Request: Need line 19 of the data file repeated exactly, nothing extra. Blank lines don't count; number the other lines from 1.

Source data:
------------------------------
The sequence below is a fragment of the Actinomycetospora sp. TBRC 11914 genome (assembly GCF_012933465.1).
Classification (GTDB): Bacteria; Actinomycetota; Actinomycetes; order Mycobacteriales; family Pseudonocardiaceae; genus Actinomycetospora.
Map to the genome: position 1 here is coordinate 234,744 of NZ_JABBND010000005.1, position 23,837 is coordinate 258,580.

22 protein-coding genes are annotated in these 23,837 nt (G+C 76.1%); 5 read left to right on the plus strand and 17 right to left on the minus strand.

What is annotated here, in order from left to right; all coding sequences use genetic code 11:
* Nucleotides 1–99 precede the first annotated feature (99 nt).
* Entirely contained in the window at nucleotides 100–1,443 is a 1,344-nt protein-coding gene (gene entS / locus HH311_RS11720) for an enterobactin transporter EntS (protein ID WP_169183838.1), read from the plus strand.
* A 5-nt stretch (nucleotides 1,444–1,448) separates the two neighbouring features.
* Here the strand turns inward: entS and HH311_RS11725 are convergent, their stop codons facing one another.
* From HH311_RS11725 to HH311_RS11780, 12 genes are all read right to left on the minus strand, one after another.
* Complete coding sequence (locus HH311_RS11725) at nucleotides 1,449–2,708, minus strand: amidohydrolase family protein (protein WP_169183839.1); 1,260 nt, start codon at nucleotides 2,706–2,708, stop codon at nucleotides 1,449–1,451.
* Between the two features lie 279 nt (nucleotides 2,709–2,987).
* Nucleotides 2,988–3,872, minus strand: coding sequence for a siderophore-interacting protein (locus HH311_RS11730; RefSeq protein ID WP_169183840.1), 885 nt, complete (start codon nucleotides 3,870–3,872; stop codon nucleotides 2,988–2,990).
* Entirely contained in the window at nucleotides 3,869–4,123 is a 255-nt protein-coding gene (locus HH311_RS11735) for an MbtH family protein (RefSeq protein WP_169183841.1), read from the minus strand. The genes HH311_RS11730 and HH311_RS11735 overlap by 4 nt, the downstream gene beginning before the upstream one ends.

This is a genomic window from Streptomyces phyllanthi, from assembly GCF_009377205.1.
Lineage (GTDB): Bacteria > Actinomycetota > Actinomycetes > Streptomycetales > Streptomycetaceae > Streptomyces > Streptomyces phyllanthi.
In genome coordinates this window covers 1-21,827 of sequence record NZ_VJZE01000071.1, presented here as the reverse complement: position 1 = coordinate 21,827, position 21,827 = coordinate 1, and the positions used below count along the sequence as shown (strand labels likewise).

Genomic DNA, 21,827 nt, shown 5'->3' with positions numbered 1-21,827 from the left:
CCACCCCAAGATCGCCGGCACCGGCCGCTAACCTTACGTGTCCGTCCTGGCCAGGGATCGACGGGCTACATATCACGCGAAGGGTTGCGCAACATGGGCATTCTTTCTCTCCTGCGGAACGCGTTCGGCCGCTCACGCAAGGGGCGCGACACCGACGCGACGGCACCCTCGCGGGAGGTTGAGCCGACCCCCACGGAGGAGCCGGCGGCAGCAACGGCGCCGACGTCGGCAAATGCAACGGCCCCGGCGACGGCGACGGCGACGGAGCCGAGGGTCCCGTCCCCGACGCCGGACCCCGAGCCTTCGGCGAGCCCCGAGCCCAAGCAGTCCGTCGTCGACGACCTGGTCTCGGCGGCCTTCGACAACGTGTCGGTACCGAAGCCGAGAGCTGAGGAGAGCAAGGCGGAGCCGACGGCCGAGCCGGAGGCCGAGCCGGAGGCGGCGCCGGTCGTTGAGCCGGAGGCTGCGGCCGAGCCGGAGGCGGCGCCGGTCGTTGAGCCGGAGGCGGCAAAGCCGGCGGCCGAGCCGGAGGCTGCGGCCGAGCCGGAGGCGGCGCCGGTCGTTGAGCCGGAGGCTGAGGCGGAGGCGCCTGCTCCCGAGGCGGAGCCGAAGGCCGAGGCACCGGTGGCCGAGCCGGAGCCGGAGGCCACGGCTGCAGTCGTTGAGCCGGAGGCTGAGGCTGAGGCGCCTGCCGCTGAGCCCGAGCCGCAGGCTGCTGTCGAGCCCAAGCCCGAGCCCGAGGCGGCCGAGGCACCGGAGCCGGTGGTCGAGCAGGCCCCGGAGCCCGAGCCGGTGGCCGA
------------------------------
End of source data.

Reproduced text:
CCACCCCAAGATCGCCGGCACCGGCCGCTAACCTTACGTGTCCGTCCTGGCCAGGGATCGACGGGCTACATATCACGCGAAGGGTTGCGCAACATGGGCATTCTTTCTCTCCTGCGGAACGCGTTCGGCCGCTCACGCAAGGGGCGCGACACCGACGCGACGGCACCCTCGCGGGAGGTTGAGCCGACCCCCACGGAGGAGCCGGCGGCAGCAACGGCGCCGACGTCGGCAAATGCAACGGCCCCGGCGACGGCGACGGCGACGGAGCCGAGGGTCCCGTCCCCGACGCCGGACCCCGAGCCTTCGGCGAGCCCCGAGCCCAAGCAGTCCGTCGTCGACGACCTGGTCTCGGCGGCCTTCGACAACGTGTCGGTACCGAAGCCGAGAGCTGAGGAGAGCAAGGCGGAGCCGACGGCCGAGCCGGAGGCCGAGCCGGAGGCGGCGCCGGTCGTTGAGCCGGAGGCTGCGGCCGAGCCGGAGGCGGCGCCGGTCGTTGAGCCGGAGGCGGCAAAGCCGGCGGCCGAGCCGGAGGCTGCGGCCGAGCCGGAGGCGGCGCCGGTCGTTGAGCCGGAGGCTGAGGCGGAGGCGCCTGCTCCCGAGGCGGAGCCGAAGGCCGAGGCACCGGTGGCCGAGCCGGAGCCGGAGGCCACGGCTGCAGTCGTTGAGCCGGAGGCTGAGGCTGAGGCGCCTGCCGCTGAGCCCGAGCCGCAGGCTGCTGTCGAGCCCAAGCCCGAGCCCGAGGCGGCCGAGGCACCGGAGCCGGTGGTCGAGCAGGCCCCGGAGCCCGAGCCGGTGGCCGA